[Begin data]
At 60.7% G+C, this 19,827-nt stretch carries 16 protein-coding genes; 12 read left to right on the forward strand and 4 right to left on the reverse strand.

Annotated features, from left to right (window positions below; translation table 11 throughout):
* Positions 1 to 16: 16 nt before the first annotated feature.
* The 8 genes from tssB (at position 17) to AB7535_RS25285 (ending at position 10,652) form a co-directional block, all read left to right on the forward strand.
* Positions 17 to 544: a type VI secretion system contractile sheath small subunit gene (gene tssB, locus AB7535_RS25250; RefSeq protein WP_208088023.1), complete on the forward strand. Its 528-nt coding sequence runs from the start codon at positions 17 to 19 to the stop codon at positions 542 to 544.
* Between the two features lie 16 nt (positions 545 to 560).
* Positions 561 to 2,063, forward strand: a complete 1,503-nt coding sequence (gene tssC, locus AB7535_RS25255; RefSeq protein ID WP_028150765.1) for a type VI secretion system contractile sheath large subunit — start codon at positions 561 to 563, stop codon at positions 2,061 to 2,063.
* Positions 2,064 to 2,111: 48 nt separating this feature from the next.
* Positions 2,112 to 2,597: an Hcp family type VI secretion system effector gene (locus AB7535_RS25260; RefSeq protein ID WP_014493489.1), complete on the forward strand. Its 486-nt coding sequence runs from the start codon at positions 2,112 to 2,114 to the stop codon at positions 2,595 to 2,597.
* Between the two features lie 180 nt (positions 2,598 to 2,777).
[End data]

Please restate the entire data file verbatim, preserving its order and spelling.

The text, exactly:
At 60.7% G+C, this 19,827-nt stretch carries 16 protein-coding genes; 12 read left to right on the forward strand and 4 right to left on the reverse strand.

Annotated features, from left to right (window positions below; translation table 11 throughout):
* Positions 1 to 16: 16 nt before the first annotated feature.
* The 8 genes from tssB (at position 17) to AB7535_RS25285 (ending at position 10,652) form a co-directional block, all read left to right on the forward strand.
* Positions 17 to 544: a type VI secretion system contractile sheath small subunit gene (gene tssB, locus AB7535_RS25250; RefSeq protein WP_208088023.1), complete on the forward strand. Its 528-nt coding sequence runs from the start codon at positions 17 to 19 to the stop codon at positions 542 to 544.
* Between the two features lie 16 nt (positions 545 to 560).
* Positions 561 to 2,063, forward strand: a complete 1,503-nt coding sequence (gene tssC, locus AB7535_RS25255; RefSeq protein ID WP_028150765.1) for a type VI secretion system contractile sheath large subunit — start codon at positions 561 to 563, stop codon at positions 2,061 to 2,063.
* Positions 2,064 to 2,111: 48 nt separating this feature from the next.
* Positions 2,112 to 2,597: an Hcp family type VI secretion system effector gene (locus AB7535_RS25260; RefSeq protein ID WP_014493489.1), complete on the forward strand. Its 486-nt coding sequence runs from the start codon at positions 2,112 to 2,114 to the stop codon at positions 2,595 to 2,597.
* Between the two features lie 180 nt (positions 2,598 to 2,777).